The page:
Vernon Jordan: Civil Rights Movement was about ‘tearing down walls’

Vernon Jordan
Vernon Jordan                                                                            Photo by James L. Stroud, Jr.

Now that the walls are down, economic security is the challenge

On January 19, the General Mills Foundation and the United Negro College Fund (UNCF) partnered once again to cohost the Dr. Martin Luther King, Jr. Holiday Breakfast at the Minneapolis Convention Center. This year marked the 25th anniversary for this highly anticipated early-morning event.

As usual, this year also marked another successful sold-out celebration. The theme for this year was “Infinite Hope and Meaningful Action.”

Super lawyer and civil rights leader Vernon E. Jordan, Jr., a highly respected business leader who has served as a presidential adviser, president of the National Urban League (1971-1981), Georgia field director for the NAACP, and a former executive director of the United Negro College Fund (UNCF), delivered the keynote address for the MLK breakfast celebration. Gospel singer and former school teacher Yolanda Adams headlined the entertainment and was very comfortable answering questions during the Jordan/Adams shared press conference immediately following the MLK breakfast.

During the press conference, Jordan responded to the following questions:

What is your message to the young people currently protesting throughout the nation in places like Ferguson and here, some of whom may end up being the next Martin Luther King, Jr. or Vernon Jordan?

I think the message is not one and only, but many. Their movement should be inclusive and not only should they march, but negotiate. Marching generally produces negotiations.

Do you think that the young protesters are on the right track?

That’s not for me to say. It’s not for me to make judgments about it. I do have some thoughts about it. It’s not for me to tell young people what they are doing is right or wrong. They’re pretty smart.

You know, I finished law school on a Friday, and the following Monday I was in the Atlanta Municipal Court getting students from the Atlanta University system out of jail. My job then was not to tell them whether they were right or wrong, but to assure that their civil rights and their right to protest were being protected and not abused.

Some of the elder citizens of my hometown then thought that they should not be demonstrating until they found out that their children and grandchildren were in jail. Then duty became clear. So I think casting quick judgment, one has to be careful about that.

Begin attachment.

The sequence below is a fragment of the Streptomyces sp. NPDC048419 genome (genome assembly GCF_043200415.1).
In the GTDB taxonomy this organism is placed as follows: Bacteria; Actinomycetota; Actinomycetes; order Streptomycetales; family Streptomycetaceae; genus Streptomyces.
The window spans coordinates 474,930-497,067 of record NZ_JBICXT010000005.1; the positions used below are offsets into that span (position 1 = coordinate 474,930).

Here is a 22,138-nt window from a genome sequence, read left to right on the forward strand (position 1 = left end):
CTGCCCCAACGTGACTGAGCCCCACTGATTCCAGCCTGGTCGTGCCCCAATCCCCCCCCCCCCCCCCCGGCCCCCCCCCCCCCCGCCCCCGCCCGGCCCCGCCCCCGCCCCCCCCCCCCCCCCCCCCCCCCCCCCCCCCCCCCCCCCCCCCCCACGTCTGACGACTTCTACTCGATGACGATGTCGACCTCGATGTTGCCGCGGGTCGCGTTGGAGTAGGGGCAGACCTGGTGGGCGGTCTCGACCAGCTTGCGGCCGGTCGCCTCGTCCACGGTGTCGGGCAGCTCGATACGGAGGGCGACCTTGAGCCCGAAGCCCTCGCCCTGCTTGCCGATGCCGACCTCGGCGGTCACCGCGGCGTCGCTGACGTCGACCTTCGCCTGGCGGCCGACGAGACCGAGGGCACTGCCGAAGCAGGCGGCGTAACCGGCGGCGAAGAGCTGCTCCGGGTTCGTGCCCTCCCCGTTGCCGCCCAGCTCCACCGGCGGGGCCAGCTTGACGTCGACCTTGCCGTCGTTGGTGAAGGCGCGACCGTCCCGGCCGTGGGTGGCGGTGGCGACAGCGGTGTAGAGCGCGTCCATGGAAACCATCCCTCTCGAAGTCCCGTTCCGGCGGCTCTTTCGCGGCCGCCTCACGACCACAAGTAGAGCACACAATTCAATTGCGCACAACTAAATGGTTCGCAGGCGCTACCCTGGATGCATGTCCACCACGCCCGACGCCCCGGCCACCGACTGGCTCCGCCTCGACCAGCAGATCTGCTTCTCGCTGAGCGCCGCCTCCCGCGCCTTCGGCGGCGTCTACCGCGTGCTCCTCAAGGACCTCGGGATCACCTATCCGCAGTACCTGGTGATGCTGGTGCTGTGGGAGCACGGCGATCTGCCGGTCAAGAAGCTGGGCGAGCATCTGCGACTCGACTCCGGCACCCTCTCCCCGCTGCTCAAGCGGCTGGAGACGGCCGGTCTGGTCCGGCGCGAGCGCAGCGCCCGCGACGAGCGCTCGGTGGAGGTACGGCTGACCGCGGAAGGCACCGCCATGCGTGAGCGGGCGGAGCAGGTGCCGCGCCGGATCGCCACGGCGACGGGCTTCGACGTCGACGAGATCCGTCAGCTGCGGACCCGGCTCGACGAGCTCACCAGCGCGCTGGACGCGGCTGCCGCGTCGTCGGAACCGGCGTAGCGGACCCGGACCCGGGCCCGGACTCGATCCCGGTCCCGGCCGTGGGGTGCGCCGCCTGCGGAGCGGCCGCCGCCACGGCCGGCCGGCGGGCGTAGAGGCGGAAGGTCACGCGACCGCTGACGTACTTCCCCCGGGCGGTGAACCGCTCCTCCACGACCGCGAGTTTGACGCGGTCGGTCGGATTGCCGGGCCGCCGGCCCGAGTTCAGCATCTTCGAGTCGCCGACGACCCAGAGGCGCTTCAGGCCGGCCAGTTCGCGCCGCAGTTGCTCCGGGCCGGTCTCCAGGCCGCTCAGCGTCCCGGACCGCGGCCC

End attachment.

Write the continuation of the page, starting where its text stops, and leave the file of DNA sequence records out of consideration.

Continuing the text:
In your opinion, what is the difference, if there is a difference, from yesterday’s movement and today’s movement with the young individuals who are now stepping forward?

Well, it’s what I said, yesterday’s movement was about tearing down walls. What we did in the ’60s, we defined and conferred rights that people never had before — the right to check in [to a hotel]. But after we got the right to check in, the issue became the wherewithal to check out. You don’t get the wherewithal unless you get a good education so you can get a good job.

So we are still dealing with the wherewithal to check out. The rights are there for the most part, but the full exercise of that right requires responsibility. But it also requires economic security. You check in the hotel, that’s easy, but checking out is hard if you can’t pay.

Of the many people who were involved in the Civil Rights Movement, like you, some have regrets and some don’t. Do you have any regrets or anything that you would do differently?

I promise you there are some things that I would do different. If anybody believes everything they have done was right, I don’t want to meet them, because you don’t get everything right.

What do you say to children of all races who believe in justice? How do you get them to believe that their votes matter, that getting to the polls is important?

Well, I talked about that [in the keynote speech]. That’s the great challenge. It’s one thing to demonstrate, but you have to transform that into creative and positive action.

I ran for five years a voter-education project of the Southern Regional Council. I had millions of dollars to put in 11 states of the old Confederacy to register, get out the vote, and teach the issues. It was so bad registering people in Mississippi that we had to cut off the money because there [were] only certain days that anyone could register.

So we would go to the family’s aid and tell them that we will be back on Tuesday at 9 o’clock. We are going to take you and your wife to register to vote. Tuesday the wife would be hiding out in the woods and the husband hiding in the outhouse. They were fearful. Some of the people that did go, we never heard from them again.

So we had to overcome that. That’s when we got the Voting Rights Act of 1965.

James L. Stroud, Jr. welcomes reader responses to